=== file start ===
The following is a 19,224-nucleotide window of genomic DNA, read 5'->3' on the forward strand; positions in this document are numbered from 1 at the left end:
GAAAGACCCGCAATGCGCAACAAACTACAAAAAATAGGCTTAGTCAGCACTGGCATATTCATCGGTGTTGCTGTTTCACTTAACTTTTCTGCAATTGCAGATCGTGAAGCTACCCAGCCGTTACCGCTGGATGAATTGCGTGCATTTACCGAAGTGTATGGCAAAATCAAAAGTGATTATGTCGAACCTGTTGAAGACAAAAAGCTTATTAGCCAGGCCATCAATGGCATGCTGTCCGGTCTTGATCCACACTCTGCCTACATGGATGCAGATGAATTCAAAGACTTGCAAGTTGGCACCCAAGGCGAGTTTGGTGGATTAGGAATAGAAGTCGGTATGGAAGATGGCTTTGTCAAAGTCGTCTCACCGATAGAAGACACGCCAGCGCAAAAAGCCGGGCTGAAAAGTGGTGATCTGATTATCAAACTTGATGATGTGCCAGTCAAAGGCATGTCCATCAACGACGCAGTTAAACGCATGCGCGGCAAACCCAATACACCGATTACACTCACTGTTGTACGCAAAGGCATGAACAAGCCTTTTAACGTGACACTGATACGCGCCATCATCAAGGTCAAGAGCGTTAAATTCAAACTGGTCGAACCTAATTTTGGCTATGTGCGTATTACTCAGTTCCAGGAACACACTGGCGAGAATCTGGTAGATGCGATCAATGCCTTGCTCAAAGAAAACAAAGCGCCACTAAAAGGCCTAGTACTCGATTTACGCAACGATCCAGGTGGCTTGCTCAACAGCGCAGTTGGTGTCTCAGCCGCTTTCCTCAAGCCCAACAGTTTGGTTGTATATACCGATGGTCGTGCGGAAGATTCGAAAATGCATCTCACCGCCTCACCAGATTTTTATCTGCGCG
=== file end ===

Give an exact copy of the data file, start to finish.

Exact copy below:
The following is a 19,224-nucleotide window of genomic DNA, read 5'->3' on the forward strand; positions in this document are numbered from 1 at the left end:
GAAAGACCCGCAATGCGCAACAAACTACAAAAAATAGGCTTAGTCAGCACTGGCATATTCATCGGTGTTGCTGTTTCACTTAACTTTTCTGCAATTGCAGATCGTGAAGCTACCCAGCCGTTACCGCTGGATGAATTGCGTGCATTTACCGAAGTGTATGGCAAAATCAAAAGTGATTATGTCGAACCTGTTGAAGACAAAAAGCTTATTAGCCAGGCCATCAATGGCATGCTGTCCGGTCTTGATCCACACTCTGCCTACATGGATGCAGATGAATTCAAAGACTTGCAAGTTGGCACCCAAGGCGAGTTTGGTGGATTAGGAATAGAAGTCGGTATGGAAGATGGCTTTGTCAAAGTCGTCTCACCGATAGAAGACACGCCAGCGCAAAAAGCCGGGCTGAAAAGTGGTGATCTGATTATCAAACTTGATGATGTGCCAGTCAAAGGCATGTCCATCAACGACGCAGTTAAACGCATGCGCGGCAAACCCAATACACCGATTACACTCACTGTTGTACGCAAAGGCATGAACAAGCCTTTTAACGTGACACTGATACGCGCCATCATCAAGGTCAAGAGCGTTAAATTCAAACTGGTCGAACCTAATTTTGGCTATGTGCGTATTACTCAGTTCCAGGAACACACTGGCGAGAATCTGGTAGATGCGATCAATGCCTTGCTCAAAGAAAACAAAGCGCCACTAAAAGGCCTAGTACTCGATTTACGCAACGATCCAGGTGGCTTGCTCAACAGCGCAGTTGGTGTCTCAGCCGCTTTCCTCAAGCCCAACAGTTTGGTTGTATATACCGATGGTCGTGCGGAAGATTCGAAAATGCATCTCACCGCCTCACCAGATTTTTATCTGCGCG